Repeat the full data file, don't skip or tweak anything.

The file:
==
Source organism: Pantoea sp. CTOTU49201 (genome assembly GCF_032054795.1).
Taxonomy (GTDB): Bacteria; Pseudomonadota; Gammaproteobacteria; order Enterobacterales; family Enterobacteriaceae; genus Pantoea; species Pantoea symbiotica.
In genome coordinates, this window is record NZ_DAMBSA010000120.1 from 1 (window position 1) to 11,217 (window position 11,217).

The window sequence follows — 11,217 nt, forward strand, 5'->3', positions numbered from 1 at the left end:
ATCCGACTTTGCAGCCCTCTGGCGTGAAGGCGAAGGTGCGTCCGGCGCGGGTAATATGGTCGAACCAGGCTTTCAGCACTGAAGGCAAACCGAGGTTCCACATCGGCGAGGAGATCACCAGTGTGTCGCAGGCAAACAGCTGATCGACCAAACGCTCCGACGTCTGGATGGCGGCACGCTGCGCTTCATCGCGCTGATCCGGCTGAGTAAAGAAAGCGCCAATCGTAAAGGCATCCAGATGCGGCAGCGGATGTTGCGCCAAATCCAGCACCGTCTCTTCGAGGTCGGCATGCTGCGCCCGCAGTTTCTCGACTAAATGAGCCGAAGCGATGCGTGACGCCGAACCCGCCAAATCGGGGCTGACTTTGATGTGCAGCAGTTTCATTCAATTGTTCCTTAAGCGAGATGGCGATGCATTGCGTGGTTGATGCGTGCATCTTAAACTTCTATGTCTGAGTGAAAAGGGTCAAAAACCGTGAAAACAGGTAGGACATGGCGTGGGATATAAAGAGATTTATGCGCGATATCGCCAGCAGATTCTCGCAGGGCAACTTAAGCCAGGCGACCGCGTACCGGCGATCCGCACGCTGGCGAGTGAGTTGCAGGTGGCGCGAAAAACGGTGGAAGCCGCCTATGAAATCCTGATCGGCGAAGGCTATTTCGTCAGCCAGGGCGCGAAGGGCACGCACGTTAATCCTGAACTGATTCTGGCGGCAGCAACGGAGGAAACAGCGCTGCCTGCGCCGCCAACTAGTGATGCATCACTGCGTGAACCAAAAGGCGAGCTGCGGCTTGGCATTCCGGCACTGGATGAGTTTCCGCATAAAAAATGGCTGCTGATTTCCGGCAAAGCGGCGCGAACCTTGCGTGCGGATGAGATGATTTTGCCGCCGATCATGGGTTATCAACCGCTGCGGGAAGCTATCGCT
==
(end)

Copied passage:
Source organism: Pantoea sp. CTOTU49201 (genome assembly GCF_032054795.1).
Taxonomy (GTDB): Bacteria; Pseudomonadota; Gammaproteobacteria; order Enterobacterales; family Enterobacteriaceae; genus Pantoea; species Pantoea symbiotica.
In genome coordinates, this window is record NZ_DAMBSA010000120.1 from 1 (window position 1) to 11,217 (window position 11,217).

The window sequence follows — 11,217 nt, forward strand, 5'->3', positions numbered from 1 at the left end:
ATCCGACTTTGCAGCCCTCTGGCGTGAAGGCGAAGGTGCGTCCGGCGCGGGTAATATGGTCGAACCAGGCTTTCAGCACTGAAGGCAAACCGAGGTTCCACATCGGCGAGGAGATCACCAGTGTGTCGCAGGCAAACAGCTGATCGACCAAACGCTCCGACGTCTGGATGGCGGCACGCTGCGCTTCATCGCGCTGATCCGGCTGAGTAAAGAAAGCGCCAATCGTAAAGGCATCCAGATGCGGCAGCGGATGTTGCGCCAAATCCAGCACCGTCTCTTCGAGGTCGGCATGCTGCGCCCGCAGTTTCTCGACTAAATGAGCCGAAGCGATGCGTGACGCCGAACCCGCCAAATCGGGGCTGACTTTGATGTGCAGCAGTTTCATTCAATTGTTCCTTAAGCGAGATGGCGATGCATTGCGTGGTTGATGCGTGCATCTTAAACTTCTATGTCTGAGTGAAAAGGGTCAAAAACCGTGAAAACAGGTAGGACATGGCGTGGGATATAAAGAGATTTATGCGCGATATCGCCAGCAGATTCTCGCAGGGCAACTTAAGCCAGGCGACCGCGTACCGGCGATCCGCACGCTGGCGAGTGAGTTGCAGGTGGCGCGAAAAACGGTGGAAGCCGCCTATGAAATCCTGATCGGCGAAGGCTATTTCGTCAGCCAGGGCGCGAAGGGCACGCACGTTAATCCTGAACTGATTCTGGCGGCAGCAACGGAGGAAACAGCGCTGCCTGCGCCGCCAACTAGTGATGCATCACTGCGTGAACCAAAAGGCGAGCTGCGGCTTGGCATTCCGGCACTGGATGAGTTTCCGCATAAAAAATGGCTGCTGATTTCCGGCAAAGCGGCGCGAACCTTGCGTGCGGATGAGATGATTTTGCCGCCGATCATGGGTTATCAACCGCTGCGGGAAGCTATCGCT